AMD made a flurry of announcements this evening during its Financial Analyst Day presentation, one of which includes new mobile solutions that pairs the company's Ryzen CPU architecture with its forthcoming Vega GPU architecture. Or put another way, AMD is readying its first Zen-based mobile APU (accelerated processing unit) with on-die Vega graphics, both for desktops and laptops.
We're still in the process of gathering information, but here is what we know so far. Compared to AMD's 7th generation APUs, Ryzen Mobile will up the CPU performance ante by 50 percent while offering 40 percent better graphics performance. Those gains will not come at the expense of battery life, either—AMD is claiming a 50 percent reduction in power consumption, which will pave the way for faster, longer lasting premium notebooks and 2-in-1 devices.
This ties in with AMD's mission to shed its reputation as almost exclusively serving the value and entry-level markets with lower power solutions. Just as we saw with Ryzen and soon with Vega, AMD is in attack mode at the high end of the performance spectrum, and that strategy is spilling over into other markets, not just enthusiast desktops.
AMD will also roll out variant of Ryzen Mobile for commercial clients called Ryzen Mobile Pro. What separates these chips from the regular Ryzen Mobile parts are remote management and security features. While AMD did not go into great detail here, we assume these will be competitive with Intel's vPro line.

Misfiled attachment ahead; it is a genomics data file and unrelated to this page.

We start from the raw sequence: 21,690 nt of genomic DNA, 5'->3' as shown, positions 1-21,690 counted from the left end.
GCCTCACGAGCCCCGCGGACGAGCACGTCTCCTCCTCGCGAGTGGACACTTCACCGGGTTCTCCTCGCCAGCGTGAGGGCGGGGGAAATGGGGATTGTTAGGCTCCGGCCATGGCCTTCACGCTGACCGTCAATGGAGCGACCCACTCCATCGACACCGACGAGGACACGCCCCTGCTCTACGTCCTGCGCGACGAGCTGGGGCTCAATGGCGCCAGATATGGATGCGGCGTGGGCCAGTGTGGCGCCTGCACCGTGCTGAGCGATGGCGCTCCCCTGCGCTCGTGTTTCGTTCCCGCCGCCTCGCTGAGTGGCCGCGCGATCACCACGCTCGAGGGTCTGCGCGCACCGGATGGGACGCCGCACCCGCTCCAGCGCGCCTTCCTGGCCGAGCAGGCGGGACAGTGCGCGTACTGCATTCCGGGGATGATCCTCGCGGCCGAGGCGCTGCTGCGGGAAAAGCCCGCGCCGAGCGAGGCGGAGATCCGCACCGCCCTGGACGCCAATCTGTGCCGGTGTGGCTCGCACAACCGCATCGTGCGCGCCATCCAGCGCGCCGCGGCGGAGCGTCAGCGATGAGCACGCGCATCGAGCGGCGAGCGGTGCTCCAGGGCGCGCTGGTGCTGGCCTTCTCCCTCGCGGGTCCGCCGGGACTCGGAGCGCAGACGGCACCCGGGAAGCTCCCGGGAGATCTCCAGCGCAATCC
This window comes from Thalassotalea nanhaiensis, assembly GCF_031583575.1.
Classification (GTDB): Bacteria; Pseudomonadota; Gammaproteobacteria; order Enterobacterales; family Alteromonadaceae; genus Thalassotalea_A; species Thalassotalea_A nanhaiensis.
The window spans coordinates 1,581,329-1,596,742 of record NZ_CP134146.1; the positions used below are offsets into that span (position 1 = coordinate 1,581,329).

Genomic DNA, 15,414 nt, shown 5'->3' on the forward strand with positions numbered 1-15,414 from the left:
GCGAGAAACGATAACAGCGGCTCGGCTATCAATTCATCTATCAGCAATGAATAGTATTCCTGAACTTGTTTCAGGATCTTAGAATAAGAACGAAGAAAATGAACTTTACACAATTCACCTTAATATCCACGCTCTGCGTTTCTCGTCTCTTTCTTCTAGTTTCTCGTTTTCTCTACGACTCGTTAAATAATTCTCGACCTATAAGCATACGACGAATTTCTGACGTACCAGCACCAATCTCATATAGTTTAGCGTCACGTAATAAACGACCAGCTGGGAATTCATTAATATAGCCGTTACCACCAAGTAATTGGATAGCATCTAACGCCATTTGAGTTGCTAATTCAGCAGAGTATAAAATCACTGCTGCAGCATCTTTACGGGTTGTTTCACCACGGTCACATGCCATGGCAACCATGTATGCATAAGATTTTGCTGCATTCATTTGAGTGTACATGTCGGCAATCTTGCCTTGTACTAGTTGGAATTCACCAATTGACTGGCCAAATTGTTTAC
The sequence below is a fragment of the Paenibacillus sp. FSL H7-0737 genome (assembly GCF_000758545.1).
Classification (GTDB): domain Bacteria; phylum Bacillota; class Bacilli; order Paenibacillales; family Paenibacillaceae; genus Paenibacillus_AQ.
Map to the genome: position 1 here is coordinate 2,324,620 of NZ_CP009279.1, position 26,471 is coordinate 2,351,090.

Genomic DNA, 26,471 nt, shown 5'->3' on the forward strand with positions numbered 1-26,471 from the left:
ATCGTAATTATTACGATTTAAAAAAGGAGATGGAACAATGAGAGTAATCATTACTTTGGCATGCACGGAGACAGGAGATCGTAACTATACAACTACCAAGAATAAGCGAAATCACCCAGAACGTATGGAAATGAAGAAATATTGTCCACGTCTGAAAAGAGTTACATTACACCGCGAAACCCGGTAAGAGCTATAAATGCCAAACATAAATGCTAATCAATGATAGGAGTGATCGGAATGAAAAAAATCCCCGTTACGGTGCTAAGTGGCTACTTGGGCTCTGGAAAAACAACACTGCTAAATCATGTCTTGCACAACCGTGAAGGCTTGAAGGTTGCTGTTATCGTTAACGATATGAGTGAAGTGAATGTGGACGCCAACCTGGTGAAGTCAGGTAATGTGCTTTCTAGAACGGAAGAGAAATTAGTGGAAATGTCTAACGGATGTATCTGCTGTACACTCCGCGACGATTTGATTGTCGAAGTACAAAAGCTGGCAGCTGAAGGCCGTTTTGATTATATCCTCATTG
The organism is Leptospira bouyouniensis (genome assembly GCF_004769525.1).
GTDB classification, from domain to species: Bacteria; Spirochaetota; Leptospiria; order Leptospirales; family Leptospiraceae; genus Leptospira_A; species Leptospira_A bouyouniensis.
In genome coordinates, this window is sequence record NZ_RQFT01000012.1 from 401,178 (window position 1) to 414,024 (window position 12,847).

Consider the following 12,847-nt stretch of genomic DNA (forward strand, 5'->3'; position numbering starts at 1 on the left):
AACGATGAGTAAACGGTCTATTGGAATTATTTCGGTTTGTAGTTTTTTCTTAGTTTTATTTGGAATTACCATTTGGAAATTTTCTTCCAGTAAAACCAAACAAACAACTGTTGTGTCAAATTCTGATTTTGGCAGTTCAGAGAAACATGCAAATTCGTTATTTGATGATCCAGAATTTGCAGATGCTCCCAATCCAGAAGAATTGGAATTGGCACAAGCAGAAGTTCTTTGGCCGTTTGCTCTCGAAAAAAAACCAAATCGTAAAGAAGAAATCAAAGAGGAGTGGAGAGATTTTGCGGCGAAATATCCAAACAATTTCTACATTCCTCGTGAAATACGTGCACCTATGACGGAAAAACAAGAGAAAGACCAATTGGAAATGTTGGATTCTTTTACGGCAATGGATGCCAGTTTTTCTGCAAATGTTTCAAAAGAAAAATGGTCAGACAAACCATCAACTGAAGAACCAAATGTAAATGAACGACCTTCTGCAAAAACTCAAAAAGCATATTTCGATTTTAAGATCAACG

Also of interest to professionals, AMD announced Ryzen Pro, a new line of workstation-class processors for video creation, 3D rendering, and other related chores. AMD describes these processors as its "dedicated offering for the commercial market."
Ryzen Pro will ship first to commercial desktops in the second half of this year, followed by a roll out to mobile workstations in the first half of 2018.
As to AMD's other Ryzen parts, Ryzen Mobile is slated to ship in consumer laptops by the end of the year, with Ryzen Mobile Pro solutions being offered in commercial notebooks in the first half of next year.
In case it is not obvious, AMD has planted the seeds for growth with Ryzen and Vega. We already know that Ryzen lives up to the hype, and assuming Vega does the same on the graphics side of the equation, AMD will finally be in good shape give Intel a run for its money in multiple market segments, including high performance categories. That is not something AMD has been able to do for many years.